Tulips confirmed, I came inside, made a cup of tea, and tidied my sewing room. As I ran a damp dusting cloth over newly cleared surfaces, I appreciated all the things I love about this space: the way the lace curtain hangs to the side of the glass door leading out to the deck, my shelves with their bins of colourful scraps, the sampler blocks I found while tidying and impulsively arranged on the design wall, Samson watching me from his pillow in the corner, the sight of Bastion Mountain rising up into the sky, stone grey and green against the blue sky right outside my window.

Here, I’ll hold my camera up to the glass and show you:

Sometimes it’s the simplest things that bring the most joy.

What small things bring you joy?

On joining a book club and being surrounded by life experience

Dear Vi,

Last October I was invited into a book club by my friend Jean.

Call me a nerd, but I have always wanted to be in a book club!

It was a little intimidating at first, to tell the truth. I mean, this is a super-educated, well-traveled, well-read, well-spoken circle of impressive critical thinkers who can also cook like nobody’s business. They meet each month at a different member’s house, and you should see the spread each month’s hostess puts on! OMG seriously delicious…I could belong to this group just for the wine and “lunch.”

I am the youngest at 57. Our eldest member hosts 90 years with grace and a keen wit. I want to be just like her some day.

…Also, this is a long standing group of friends who have been reading together for decades. Yes, you read that right. Decades. (Did I say I felt a little intimidated? Yeah.)

And they have welcomed me. Which blows me away. I can’t even…

I’ve read four books with them so far: The Golden Age by Joan London; Forgiveness by Mark Sakamoto; The Alice Network by Kate Quinn; and The Home for Unwanted Girls by Joanna Goodman. This month they are reading Finding Gobi by Dion Leonard. Quite the eclectic selection!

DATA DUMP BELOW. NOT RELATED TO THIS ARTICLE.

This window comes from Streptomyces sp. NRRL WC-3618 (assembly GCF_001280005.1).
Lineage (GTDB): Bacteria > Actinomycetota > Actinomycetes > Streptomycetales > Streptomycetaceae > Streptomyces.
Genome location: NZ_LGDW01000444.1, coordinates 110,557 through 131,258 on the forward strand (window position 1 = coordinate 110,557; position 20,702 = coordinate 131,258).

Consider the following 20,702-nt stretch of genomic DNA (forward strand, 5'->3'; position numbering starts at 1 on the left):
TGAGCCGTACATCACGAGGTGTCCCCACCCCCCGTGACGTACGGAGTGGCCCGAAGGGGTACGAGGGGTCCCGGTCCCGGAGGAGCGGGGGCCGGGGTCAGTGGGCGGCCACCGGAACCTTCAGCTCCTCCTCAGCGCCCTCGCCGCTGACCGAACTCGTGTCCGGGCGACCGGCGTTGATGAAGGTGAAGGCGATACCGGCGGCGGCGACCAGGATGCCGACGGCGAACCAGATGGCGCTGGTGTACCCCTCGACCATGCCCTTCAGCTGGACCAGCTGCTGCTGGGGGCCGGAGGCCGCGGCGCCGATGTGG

It is really interesting hearing their opinions, and especially–especially!– soaking up the stories they tell around each novel’s topic. For example, when discussing The Golden Age, the group reminisced about Polio. Uh huh. Reminisced. And after reading Forgiveness, they told their own stories about friends and acquaintances (of Japanese descent) who had been forced into internment camps during the Second World War.

Here’s the thing: I have lived most of my adult life surrounded by people my age or younger. It wasn’t until we moved to Salmon Arm that I had the opportunity to spend much time with the generation one up from mine, to listen to first-hand stories on subjects that are, well…historical from my perspective.

I feel the same about the quilters guild that I belong to, where eight members are turning 80 this year, and one will celebrate 100 years in April.

Being part of these two groups is like being surrounded by a room of older sisters, aunts, and even a grandmother or two. And the laughter! Let me tell you, these ladies like to laugh.

Seriously, if the collective life experience of these women could be transmogrified into electricity, it would power a small city.

Do you have the opportunity to participate in an activity with a diverse group of people including those a generation older than you?

And do you belong to a book club? If you don’t and you’d like to, ask at your public library. I’ll bet they can point you in the right direction.

Read on!